In 2016, German forester Peter Wohlleben put scientists into a spin with his hugely popular The Hidden Life of Trees, in which he argues that, to better protect our forests, we need to acknowledge that trees have vibrant inner lives not so different from our own. They thrive in families, he says. They form social networks, care for each other and send out signals about drought, disease or encroaching herbivores. Such comments are supported by recent research into the way trees communicate with each other, above and below ground. Scientists have found trees do “share” water and nutrients through microscopic networks of fungal filaments (Wohlleben calls it the “wood-wide web”). It is a symbiotic relationship. The fungi feed on the sugar that trees photosynthesise from sunlight; the trees absorb the nitrogen, phosphorus and other mineral nutrients taken up from the soil by fungi. Research at the University of Lausanne, Switzerland, into the chemical, hormonal and slow-pulsing electrical signals emitted by trees, reported in the Smithsonian last year, has identified a voltage-based signalling system “that appears strikingly similar to animal nervous systems”.

The Hidden Life of Trees sold more than 800,000 copies in Germany and topped bestseller lists in 11 other countries. But Wohlleben’s anthropomorphic language infuriated others. He talks of “mother trees” feeding their saplings with liquid sugar, of trees forming “friendships” and nourishing sick individuals. Much like a herd of elephants, he writes, trees “look after their own, and they help their sick and weak back up onto their feet”.

Dense bush flanks the Waimakariri Gorge. Photo/Getty Images

In 2017, two German scientists launched an online petition to challenge these claims. The petition, titled in English “Even in the forest, we want facts instead of fairy tales”, said the book promotes “a very unrealistic understanding of forest ecology”. In the long term, they said, “the environment in general and forests in particular will not be helped by the sort of unenlightened thinking promoted by the hidden reality of this book.”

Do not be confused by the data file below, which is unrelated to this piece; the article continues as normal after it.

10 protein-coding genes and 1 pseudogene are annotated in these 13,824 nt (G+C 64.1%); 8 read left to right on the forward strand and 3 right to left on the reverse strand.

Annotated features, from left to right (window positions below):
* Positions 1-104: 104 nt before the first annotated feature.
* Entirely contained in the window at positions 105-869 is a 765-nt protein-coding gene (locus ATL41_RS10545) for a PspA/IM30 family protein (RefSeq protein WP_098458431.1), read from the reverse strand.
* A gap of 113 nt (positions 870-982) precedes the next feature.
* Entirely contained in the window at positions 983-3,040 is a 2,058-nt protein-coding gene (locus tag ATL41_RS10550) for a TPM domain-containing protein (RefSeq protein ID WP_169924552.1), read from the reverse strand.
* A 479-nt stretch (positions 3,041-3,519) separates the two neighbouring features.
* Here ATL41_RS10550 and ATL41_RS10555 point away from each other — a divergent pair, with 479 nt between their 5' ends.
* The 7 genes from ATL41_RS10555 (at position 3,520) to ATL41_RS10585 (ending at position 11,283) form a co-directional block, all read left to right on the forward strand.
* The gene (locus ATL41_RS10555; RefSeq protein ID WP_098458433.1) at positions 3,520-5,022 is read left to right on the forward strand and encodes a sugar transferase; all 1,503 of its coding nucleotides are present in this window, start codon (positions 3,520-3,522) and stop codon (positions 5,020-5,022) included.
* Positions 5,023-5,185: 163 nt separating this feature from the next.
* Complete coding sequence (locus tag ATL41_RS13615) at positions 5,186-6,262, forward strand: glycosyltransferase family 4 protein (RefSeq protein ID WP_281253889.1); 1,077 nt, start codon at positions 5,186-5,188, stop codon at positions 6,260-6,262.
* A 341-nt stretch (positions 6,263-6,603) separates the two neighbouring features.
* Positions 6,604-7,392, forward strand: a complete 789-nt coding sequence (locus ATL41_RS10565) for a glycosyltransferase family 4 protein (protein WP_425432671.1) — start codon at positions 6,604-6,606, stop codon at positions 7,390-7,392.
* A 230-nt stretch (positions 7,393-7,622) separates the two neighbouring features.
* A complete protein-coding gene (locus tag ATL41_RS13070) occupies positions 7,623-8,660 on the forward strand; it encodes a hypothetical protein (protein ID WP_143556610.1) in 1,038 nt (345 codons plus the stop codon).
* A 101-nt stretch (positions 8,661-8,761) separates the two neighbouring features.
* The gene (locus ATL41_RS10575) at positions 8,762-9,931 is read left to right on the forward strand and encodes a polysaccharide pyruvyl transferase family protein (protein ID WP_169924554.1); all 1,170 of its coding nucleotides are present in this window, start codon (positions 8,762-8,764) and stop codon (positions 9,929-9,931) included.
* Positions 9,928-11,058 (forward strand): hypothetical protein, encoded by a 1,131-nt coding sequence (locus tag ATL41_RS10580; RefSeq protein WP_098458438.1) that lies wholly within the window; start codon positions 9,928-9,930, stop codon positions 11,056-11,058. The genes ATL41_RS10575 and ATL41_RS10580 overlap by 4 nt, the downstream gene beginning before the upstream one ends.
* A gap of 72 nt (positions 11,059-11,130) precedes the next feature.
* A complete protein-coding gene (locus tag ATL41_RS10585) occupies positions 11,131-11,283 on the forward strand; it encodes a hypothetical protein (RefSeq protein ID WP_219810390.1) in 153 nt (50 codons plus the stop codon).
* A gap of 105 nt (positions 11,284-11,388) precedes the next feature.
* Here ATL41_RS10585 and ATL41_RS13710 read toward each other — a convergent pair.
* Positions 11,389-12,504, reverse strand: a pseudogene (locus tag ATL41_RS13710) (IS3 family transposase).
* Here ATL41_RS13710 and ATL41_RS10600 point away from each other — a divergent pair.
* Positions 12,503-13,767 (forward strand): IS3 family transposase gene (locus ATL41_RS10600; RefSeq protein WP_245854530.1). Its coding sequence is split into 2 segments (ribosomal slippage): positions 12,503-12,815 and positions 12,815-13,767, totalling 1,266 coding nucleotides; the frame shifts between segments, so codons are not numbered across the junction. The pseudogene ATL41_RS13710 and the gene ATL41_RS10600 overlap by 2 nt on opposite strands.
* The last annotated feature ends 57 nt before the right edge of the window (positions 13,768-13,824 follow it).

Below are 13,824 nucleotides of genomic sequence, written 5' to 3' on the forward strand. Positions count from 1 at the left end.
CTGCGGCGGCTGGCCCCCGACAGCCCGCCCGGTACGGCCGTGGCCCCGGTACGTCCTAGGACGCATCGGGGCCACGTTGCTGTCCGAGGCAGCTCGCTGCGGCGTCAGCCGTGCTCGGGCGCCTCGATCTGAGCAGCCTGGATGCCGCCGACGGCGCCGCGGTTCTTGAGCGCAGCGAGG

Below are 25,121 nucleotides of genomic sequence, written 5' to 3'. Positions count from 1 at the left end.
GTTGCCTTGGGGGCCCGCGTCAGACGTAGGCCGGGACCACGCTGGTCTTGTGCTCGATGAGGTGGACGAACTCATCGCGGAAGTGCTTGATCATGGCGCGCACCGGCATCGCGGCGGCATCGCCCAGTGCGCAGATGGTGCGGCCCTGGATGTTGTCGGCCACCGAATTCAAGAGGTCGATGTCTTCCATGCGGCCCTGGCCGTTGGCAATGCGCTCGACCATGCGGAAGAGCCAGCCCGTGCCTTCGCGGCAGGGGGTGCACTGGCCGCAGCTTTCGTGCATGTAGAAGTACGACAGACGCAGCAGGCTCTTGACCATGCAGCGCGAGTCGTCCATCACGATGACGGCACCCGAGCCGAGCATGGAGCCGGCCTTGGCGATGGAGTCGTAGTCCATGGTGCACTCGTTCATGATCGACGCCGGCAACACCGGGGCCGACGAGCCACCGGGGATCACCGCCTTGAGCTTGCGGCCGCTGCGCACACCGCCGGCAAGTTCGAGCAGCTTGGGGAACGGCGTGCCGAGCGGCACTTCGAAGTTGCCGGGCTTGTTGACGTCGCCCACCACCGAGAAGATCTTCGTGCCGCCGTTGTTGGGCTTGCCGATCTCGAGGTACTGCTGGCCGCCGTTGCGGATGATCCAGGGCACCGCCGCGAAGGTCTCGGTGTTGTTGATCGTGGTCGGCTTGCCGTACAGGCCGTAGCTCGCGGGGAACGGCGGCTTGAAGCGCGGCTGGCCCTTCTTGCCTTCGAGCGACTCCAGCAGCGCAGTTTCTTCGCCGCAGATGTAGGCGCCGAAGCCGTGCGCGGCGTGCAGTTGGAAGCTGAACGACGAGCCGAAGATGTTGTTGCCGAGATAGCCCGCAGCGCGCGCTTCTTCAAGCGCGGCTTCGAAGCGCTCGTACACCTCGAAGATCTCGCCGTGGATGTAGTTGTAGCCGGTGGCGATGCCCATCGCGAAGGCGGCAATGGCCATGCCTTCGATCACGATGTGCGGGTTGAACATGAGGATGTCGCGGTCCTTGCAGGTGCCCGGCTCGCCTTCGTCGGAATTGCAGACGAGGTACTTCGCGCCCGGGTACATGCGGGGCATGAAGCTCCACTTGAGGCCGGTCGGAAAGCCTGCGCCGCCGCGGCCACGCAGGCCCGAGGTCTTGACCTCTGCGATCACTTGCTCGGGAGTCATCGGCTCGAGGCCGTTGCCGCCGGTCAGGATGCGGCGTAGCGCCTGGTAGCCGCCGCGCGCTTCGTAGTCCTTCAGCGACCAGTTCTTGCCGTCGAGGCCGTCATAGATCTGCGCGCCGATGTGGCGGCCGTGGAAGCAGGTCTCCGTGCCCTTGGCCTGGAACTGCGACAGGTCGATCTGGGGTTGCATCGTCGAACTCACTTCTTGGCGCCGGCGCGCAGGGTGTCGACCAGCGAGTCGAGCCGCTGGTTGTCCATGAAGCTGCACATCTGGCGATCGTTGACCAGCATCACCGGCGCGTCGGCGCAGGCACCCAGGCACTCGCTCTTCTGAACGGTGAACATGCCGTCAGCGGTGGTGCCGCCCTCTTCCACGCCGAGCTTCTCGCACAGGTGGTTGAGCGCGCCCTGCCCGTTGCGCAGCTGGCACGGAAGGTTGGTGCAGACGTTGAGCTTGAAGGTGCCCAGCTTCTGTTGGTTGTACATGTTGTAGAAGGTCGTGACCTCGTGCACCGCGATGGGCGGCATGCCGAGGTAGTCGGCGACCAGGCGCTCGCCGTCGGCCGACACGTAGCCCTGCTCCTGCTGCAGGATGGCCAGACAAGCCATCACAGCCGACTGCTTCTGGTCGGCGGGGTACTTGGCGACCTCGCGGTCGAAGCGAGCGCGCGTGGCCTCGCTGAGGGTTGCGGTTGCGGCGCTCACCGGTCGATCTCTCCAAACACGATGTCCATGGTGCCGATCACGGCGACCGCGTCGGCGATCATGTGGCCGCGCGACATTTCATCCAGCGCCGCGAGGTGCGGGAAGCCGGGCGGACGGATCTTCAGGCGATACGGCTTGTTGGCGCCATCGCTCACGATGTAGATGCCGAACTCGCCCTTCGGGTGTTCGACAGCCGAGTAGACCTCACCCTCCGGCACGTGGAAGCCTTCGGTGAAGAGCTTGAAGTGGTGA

But if the semantics are questionable, Wohlleben’s motivation is not. If we recognise trees’ “emotional lives and needs”, he writes, “we will stop seeing forests as timber factories, and understand how forests can serve as oases of respite and recovery.”

The current “anthropogenic ecological crisis” also lies behind Plants as Persons, by botanist Matthew Hall, now associate director of research services at Victoria University of Wellington. In the book, he calls for a more harmonious relationship between humans and nature to avoid the “banal, unthinking scorched-earth policy” that we have inflicted on our plants and our planet.

Acknowledging plants as sentient beings, he argues, is a start. “Of course, we still have to use plants for food, shelter, medicine and clothing, but our first step is to recognise that we are taking a life. A key feature of many indigenous cultures is that the harm done to individual plants is not ignored or backgrounded.”

A road carved through the forest. Photo/Getty Images

In his new book, The Imagination of Plants, he plumbs the world’s religions and mythic traditions to expose the many examples of a deep-seated respect for, and kinship with, plants. It includes stories of gods creating plants and humans (Māori trace their whakapapa back to Ranginui and Papatūānuku, from whom the forests then humans were created); of first humans fashioned from wood (elm in Nordic countries, broom in Wales, ash in early Greece); of tree worship (including the many trees associated with Buddha); of metamorphosis from plant into human form; of trees that speak or weep. A new wave of contemporary tree-loving paganism – Hall applauds Prince Charles’ habit of wishing every tree he plants the very best – suggests a reawakening “of some kind of existential need to reconnect with these habitats that we are losing”.

As with Wohlleben’s loving, nurturing, grieving trees, calls to recognise plant sentience and reconsider the “moral standing” of plants are an easy target for derision. But as fires continue to burn and trees continue to be felled, a growing recognition of our reliance on forests, and the cultural traditions that encourage protection of forests, are already prompting a wave of tree-planting and forest-restoration activities. Even the recognition of the forested land of Te Urewera as holding the same “rights, powers, duties, and liabilities of a legal person” under the Te Urewera Act of 2014 – can be seen as a change in the value we place on our forests.

Williams is not so sure: “I don’t think you need that spiritual connection to appreciate and value landscapes and feel comfortable in them. I don’t want nature to seem precious and inaccessible. It can be the shrub in the backyard, it can be the sunset. But it is also about attentiveness. I try to encourage some practical ideas for how to open your senses and be present and mindful in the outdoors.” That is where research shows you get the benefits, by paying attention – and seeing the wood for the trees.

This article was first published in the January 11, 2020 issue of the New Zealand Listener.